Advice for Job Hunters
I was having coffee the other day with a woman, who I’ll call Sally, who’d reached out to me after a panel I was on at Vanderbilt. Everytime I do one of those events, I tell everyone in the audience that I’m definitely up to grab coffee with anyone. Rarely does somebody reach out. Which makes it extra-special when somebody finally does.
Sally recently left her post-doc and was looking to get a job within the Data Science field. That, of course, is a loaded term encompassing different skill sets depending on who’s asking. But generally it means somebody who’s able to play with data, ask interesting questions, actually get the results, and then communicate them to a wider audience.
Our relatively quick coffee meeting was mainly centered around her asking for advice, and I happily obliged. I thought it’d be good to capture my thoughts as well since I think it’s valid for more than just Data Science.
Create a Portfolio
A portfolio, whether in art or data science, is a body of work that you can point to and say “I did that”. It’s a way for other people to see examples of your skillset and prove to them that you’re capable of shipping work. Especially in fields where there are no credentials, you need to have some way to show people that you have certains skills beyond just telling them.
Work on Projects, not Books
Related to the portfolio, is the idea that you need to learn by doing things. Sally asked whether it’d be a good idea to learn more R since she only had basic skills. I told her that yes, it’d be valuable, but don’t go off and read a book and just do the exercises. Pick a project that you can work on that will challenge you but also create something that you can show others. A simple R Shiny project with free data would be perfect.
Keep Meeting People
Coffee meetings around town are some of the best things you can do to meet people. Meetups, conferences, and similar events are ok, but in my experience they’re best used as a way to find interesting people and then have 1-on-1 meetings with them. Keep in mind that people are busy and so you might not be able to meet everyone, and also think about the delta between where you are and where they are. Cold-emailing the CTO of a large company might not work, but find somebody who’s newer to the company and see if you can reach out to them. I’ve had a few people randomly contact me through LinkedIn and I actually responded because their messages were friendly and unique.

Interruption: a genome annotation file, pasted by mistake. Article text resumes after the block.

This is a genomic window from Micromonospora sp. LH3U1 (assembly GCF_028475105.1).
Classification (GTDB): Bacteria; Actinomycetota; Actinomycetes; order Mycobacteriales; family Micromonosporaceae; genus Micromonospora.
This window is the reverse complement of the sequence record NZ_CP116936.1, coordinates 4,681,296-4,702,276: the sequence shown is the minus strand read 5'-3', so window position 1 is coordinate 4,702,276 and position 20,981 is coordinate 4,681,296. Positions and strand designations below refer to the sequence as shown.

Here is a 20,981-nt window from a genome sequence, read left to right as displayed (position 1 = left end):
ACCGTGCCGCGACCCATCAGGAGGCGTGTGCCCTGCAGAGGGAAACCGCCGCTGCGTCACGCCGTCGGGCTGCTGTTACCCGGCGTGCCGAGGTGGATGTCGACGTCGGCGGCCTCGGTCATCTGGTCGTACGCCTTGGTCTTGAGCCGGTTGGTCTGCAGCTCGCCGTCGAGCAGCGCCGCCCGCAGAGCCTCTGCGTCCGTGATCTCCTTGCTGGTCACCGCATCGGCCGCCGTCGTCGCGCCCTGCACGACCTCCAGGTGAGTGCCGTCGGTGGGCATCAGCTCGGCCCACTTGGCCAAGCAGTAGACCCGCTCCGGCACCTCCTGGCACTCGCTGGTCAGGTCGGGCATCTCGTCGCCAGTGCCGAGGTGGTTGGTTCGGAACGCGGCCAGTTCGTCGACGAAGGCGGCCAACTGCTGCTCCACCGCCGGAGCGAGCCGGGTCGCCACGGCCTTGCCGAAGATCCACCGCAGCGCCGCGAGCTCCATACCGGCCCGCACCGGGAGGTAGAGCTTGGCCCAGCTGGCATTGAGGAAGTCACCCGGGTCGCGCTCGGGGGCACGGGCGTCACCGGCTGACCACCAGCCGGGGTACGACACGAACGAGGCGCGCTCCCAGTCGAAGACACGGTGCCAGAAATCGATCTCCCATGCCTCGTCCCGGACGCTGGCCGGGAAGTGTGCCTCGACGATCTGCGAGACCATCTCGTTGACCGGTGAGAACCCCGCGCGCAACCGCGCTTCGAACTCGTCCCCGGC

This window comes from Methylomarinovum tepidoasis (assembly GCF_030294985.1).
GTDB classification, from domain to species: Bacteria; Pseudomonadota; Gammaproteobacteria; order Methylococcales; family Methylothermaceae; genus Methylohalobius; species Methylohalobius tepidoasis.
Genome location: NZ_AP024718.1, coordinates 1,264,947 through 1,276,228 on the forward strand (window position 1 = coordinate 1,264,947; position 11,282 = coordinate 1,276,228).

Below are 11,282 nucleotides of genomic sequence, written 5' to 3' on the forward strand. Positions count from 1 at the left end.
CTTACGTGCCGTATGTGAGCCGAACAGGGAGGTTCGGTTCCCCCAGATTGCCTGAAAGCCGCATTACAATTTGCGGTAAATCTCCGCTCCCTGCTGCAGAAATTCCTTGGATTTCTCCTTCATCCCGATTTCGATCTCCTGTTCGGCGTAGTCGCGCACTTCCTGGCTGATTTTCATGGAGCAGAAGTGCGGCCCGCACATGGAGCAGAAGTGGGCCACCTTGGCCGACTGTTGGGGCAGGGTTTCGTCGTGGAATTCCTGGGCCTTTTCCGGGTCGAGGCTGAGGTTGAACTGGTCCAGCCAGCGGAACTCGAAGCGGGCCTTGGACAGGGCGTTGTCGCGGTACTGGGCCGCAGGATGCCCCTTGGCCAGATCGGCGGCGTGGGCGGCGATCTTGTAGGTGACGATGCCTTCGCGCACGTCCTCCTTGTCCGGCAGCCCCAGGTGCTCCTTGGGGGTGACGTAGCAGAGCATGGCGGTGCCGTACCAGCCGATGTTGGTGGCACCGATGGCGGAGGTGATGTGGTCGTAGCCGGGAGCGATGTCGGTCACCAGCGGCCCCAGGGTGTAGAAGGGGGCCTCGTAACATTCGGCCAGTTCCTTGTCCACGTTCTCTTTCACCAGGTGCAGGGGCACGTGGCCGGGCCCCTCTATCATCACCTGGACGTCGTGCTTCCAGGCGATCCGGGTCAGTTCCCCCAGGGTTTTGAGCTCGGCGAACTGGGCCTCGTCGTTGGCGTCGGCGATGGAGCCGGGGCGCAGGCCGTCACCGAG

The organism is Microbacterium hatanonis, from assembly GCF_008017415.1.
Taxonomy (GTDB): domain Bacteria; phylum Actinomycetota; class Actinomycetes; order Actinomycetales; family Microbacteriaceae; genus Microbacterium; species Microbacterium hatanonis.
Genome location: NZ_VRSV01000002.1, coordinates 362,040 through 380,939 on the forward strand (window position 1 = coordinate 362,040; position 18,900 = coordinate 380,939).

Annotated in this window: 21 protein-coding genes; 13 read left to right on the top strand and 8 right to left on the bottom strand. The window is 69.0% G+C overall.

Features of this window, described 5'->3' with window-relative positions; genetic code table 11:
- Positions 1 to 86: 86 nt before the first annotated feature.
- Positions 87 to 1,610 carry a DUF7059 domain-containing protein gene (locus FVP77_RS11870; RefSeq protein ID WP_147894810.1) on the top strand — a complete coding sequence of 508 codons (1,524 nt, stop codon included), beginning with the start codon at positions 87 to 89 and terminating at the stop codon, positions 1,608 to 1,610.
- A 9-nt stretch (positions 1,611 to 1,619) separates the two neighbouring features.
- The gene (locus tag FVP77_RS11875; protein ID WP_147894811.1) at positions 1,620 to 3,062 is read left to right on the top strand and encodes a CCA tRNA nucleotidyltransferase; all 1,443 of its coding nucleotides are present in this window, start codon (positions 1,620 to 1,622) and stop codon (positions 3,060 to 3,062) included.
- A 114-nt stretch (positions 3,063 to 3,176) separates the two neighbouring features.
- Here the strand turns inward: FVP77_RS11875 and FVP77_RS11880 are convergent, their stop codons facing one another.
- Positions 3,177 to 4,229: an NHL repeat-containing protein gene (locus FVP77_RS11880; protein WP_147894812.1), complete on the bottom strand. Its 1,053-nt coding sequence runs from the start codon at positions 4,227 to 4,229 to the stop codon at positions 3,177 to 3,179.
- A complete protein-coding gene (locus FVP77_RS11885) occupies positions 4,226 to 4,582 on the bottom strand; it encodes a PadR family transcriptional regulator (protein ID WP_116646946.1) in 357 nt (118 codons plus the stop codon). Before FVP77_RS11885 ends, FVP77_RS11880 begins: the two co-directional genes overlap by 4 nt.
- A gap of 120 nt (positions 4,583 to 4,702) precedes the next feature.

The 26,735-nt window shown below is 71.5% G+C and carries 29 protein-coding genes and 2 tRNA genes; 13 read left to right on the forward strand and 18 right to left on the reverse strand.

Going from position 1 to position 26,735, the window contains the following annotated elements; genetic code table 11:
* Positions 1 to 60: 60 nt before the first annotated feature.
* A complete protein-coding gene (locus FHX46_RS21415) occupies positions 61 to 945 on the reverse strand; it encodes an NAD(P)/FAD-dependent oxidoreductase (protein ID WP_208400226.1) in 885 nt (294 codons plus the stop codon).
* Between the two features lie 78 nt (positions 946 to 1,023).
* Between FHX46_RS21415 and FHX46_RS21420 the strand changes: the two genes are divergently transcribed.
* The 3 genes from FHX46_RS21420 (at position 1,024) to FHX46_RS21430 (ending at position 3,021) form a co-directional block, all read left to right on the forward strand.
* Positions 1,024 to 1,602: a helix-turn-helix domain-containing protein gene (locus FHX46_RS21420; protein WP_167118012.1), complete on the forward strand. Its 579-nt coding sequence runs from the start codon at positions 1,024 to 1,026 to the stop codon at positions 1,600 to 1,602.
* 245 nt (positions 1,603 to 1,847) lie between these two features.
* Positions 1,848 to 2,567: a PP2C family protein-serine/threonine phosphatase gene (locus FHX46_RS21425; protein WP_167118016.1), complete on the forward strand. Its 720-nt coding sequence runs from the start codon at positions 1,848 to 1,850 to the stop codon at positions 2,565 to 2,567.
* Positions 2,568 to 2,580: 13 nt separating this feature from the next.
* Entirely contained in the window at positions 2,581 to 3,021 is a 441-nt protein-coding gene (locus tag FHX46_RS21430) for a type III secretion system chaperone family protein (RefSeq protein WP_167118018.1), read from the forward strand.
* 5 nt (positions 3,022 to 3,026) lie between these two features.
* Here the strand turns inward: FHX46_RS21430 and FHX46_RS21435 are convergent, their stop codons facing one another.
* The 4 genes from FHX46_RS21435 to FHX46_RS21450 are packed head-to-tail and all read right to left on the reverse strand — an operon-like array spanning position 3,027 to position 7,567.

Write a Blog
This blog post by Julia Evans is a great set of advice on the how of actually blogging. This post by Rachel Thomas is another great one. They say basically everything I want to say, but writing, for me, helps me think better.
Apply even if you aren’t perfect
Most job descriptions are describing the company’s perfect candidate. Those people rarely exist. If you meet ~50% of the criteria on a job description and you think it’s interesting, go ahead and apply. You’ll have to spend a little more time on your resume and cover letter, but it’s worth a shot. I’d rather have somebody who was really excited for the position but needed some training than somebody who checked all the boxes but just viewed the position as “meh”.
Don’t be desperate
No matter how much you need a job, it’s important not to appear desperate when talking to people or applying for positions. Nothing is more of a turnoff than somebody who is begging for a job. Pretend like you don’t need a job and you’ll come across as more appealing and easy to get along with. It’s tough, believe me. Back when I was desperate for a job I’d have to calm myself down in the car for about 5 minutes before meeting with people. But it pays off. Don’t be desperate.
Those are the main points we hit. All of this advice feels directionally right to me and it’s hard to see how any of them could backfire. It’s all about showing other people you’re interested and maximizing your opportunities for luck to happen. My Data Science career started with a ton of luck, and I’ll always admit that. But luck can’t happen unless you’re putting yourself out there.
Good luck to everyone on the job hunt!